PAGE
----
2. If you are crouched, bent down, or sitting, stand up slowly and smoothly; avoid fast or abrupt movements. 
  3. Keep your gaze on the dog, but don’t stare directly into his eyes. If the dog hasn’t moved away on his own yet, it’s especially important to stay oriented towards him. 

Once you’re out of easy striking distance, things get less clear-cut:

  • If this dog is not your responsibility, just leave the situation. 
  • If the dog is your responsibility, ensure that he is not at risk to himself or others in his current location. Try to tie his leash to something or close a gate to ensure he and everyone else are safe. 
  • Remove yourself and the dog from any triggers that are making the situation worse.
  • Play some calming games with the dog, if you feel safe doing so, such as the right-left pattern game.
  • If the dog is your dog, it’s probably best to go home as soon as you’re able to decompress. We’ll cover longer-term responses below. 
Pet-Care Pro Tip: You May Need Some Space

Try to remain calm and collected, but it may be helpful to have someone else take charge of your dog following a muzzle punch if it is safe and possible to do so.

The dog may recover emotionally more quickly than you, and your emotions running high can make things tricky.

That’s OK – it’s scary to be muzzle punched! Just get help as needed.

In the moments following an aggressive muzzle punch, your number one responsibility is to diffuse the situation. Calm yourself and the dog as well as you can and get yourselves somewhere safer and less stressful.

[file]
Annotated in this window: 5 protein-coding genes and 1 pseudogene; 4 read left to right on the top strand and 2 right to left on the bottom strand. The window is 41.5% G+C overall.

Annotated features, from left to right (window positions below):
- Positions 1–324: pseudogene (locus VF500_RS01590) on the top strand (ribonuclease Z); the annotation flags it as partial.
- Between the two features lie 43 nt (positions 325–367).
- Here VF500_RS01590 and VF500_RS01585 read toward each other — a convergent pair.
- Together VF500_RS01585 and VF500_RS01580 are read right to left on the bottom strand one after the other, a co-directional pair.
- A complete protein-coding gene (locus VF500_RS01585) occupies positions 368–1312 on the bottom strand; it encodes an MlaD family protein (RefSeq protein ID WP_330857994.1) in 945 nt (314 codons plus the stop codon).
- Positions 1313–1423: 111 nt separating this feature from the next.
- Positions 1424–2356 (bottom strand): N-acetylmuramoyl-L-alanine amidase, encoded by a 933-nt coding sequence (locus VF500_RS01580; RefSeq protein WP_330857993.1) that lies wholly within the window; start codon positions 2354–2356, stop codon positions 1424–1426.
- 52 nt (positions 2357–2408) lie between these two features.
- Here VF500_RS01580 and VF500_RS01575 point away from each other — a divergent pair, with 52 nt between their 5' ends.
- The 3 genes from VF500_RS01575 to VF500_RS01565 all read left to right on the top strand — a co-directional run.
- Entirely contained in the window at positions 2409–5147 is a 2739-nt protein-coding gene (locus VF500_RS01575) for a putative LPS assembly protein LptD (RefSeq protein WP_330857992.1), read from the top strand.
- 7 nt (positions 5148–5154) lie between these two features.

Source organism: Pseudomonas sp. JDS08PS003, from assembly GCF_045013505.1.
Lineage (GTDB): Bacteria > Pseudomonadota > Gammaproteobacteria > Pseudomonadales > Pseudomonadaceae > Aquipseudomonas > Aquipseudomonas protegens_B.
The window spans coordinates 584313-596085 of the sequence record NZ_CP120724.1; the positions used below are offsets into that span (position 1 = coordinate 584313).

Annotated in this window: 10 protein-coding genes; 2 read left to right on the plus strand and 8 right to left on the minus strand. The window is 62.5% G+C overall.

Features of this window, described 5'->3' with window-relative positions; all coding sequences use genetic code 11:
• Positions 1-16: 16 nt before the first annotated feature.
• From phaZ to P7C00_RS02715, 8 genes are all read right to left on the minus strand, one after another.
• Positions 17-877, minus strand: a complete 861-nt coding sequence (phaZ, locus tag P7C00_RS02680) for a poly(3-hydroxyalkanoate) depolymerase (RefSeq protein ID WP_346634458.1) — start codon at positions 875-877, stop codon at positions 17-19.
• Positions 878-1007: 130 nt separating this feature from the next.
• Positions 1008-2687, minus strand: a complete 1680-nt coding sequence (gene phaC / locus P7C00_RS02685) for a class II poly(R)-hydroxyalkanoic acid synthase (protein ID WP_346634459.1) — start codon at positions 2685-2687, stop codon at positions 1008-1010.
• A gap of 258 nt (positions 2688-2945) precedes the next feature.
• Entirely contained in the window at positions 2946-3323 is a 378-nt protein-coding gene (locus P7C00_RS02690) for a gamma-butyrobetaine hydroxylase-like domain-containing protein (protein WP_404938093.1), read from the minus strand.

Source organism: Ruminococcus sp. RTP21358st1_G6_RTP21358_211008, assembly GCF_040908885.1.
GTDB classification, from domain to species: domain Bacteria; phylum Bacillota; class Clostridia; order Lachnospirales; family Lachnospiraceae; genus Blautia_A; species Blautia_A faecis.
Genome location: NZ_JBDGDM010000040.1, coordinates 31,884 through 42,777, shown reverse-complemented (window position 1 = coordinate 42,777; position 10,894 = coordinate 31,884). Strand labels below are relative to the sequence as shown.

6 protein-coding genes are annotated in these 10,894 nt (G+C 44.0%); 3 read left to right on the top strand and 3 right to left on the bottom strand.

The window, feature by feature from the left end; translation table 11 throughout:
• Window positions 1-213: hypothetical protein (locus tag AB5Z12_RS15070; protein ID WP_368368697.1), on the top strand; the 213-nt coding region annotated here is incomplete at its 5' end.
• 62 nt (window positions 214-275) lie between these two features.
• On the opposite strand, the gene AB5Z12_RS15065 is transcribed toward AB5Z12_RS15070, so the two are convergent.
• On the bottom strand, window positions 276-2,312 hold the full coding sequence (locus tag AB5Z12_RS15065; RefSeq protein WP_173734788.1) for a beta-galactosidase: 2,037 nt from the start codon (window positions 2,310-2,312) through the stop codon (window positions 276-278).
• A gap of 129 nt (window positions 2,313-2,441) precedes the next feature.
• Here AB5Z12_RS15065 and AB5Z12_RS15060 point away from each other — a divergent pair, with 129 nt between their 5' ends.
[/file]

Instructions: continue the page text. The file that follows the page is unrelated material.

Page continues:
What Should I Do if My Dog Muzzle Punches Someone Else?

your reaction to your dog muzzle punching

Follow the same initial steps as above and instruct others to do the same (stay oriented toward the dog while standing up and slowly backing out of biting range). 

  • If your dog muzzle punched another dog, call the dogs apart or step between them and walk them apart with body pressure but avoid yanking on their leashes (this can escalate the situation). 
  • Once everyone is safe and secured, apologize to the other person and ensure he or she is OK. 
  • It is still important not to reprimand your dog at this point. Try to remind yourself that your dog just gave a strong warning sign; he actually showed restraint in a situation where he was quite upset. Your dog has not bitten someone yet, and it’s best to take this warning seriously to ensure he doesn’t in the future. 
  • Your next step is to try and assess what went wrong. What triggered this situation, both in the moment and in the long term? Is your dog potentially experiencing trigger stacking or pain that made his mood more volatile? It’s almost impossible to make a good plan to avoid further incidents if you don’t have a good idea of what caused this muzzle punch. If you really don’t know, reach out to a certified dog behavior consultant for help dissecting the situation.

Now that you’ve identified some potential causes of the situation, it’s time to make an initial game plan to avoid those situations in the future. Don’t dive right into exposing your dog to known triggers! That takes careful planning and preparation. 

For now, just avoid the triggers. That means potentially avoiding kids, dog parks, barbecues, or grooming for a while. 

If you haven’t already, it’s a good idea to connect with a trainer at this point. Generally you’re looking for a behavior consultant who subscribes to the Humane Hierarchy or LIMA-based principles (LIMA stands for least invasive, minimally aversive) in their training.